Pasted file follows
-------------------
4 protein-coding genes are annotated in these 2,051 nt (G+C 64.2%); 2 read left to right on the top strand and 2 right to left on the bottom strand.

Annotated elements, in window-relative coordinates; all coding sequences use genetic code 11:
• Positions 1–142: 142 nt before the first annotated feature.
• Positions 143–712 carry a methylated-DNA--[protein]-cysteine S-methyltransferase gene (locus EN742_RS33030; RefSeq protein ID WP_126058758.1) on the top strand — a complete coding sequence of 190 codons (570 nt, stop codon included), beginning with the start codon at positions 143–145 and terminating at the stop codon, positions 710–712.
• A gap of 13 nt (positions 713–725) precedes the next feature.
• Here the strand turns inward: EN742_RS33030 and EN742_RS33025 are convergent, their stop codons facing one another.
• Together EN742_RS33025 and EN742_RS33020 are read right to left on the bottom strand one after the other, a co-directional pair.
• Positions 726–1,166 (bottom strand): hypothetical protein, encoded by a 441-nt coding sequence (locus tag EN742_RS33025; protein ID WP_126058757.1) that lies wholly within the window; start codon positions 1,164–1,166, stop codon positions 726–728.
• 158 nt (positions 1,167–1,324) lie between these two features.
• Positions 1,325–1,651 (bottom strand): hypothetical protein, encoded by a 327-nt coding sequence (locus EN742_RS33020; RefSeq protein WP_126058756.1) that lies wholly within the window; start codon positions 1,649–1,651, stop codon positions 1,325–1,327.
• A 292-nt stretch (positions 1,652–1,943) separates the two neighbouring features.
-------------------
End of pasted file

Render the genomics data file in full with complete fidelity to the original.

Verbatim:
4 protein-coding genes are annotated in these 2,051 nt (G+C 64.2%); 2 read left to right on the top strand and 2 right to left on the bottom strand.

Annotated elements, in window-relative coordinates; all coding sequences use genetic code 11:
• Positions 1–142: 142 nt before the first annotated feature.
• Positions 143–712 carry a methylated-DNA--[protein]-cysteine S-methyltransferase gene (locus EN742_RS33030; RefSeq protein ID WP_126058758.1) on the top strand — a complete coding sequence of 190 codons (570 nt, stop codon included), beginning with the start codon at positions 143–145 and terminating at the stop codon, positions 710–712.
• A gap of 13 nt (positions 713–725) precedes the next feature.
• Here the strand turns inward: EN742_RS33030 and EN742_RS33025 are convergent, their stop codons facing one another.
• Together EN742_RS33025 and EN742_RS33020 are read right to left on the bottom strand one after the other, a co-directional pair.
• Positions 726–1,166 (bottom strand): hypothetical protein, encoded by a 441-nt coding sequence (locus tag EN742_RS33025; protein ID WP_126058757.1) that lies wholly within the window; start codon positions 1,164–1,166, stop codon positions 726–728.
• 158 nt (positions 1,167–1,324) lie between these two features.
• Positions 1,325–1,651 (bottom strand): hypothetical protein, encoded by a 327-nt coding sequence (locus EN742_RS33020; RefSeq protein WP_126058756.1) that lies wholly within the window; start codon positions 1,649–1,651, stop codon positions 1,325–1,327.
• A 292-nt stretch (positions 1,652–1,943) separates the two neighbouring features.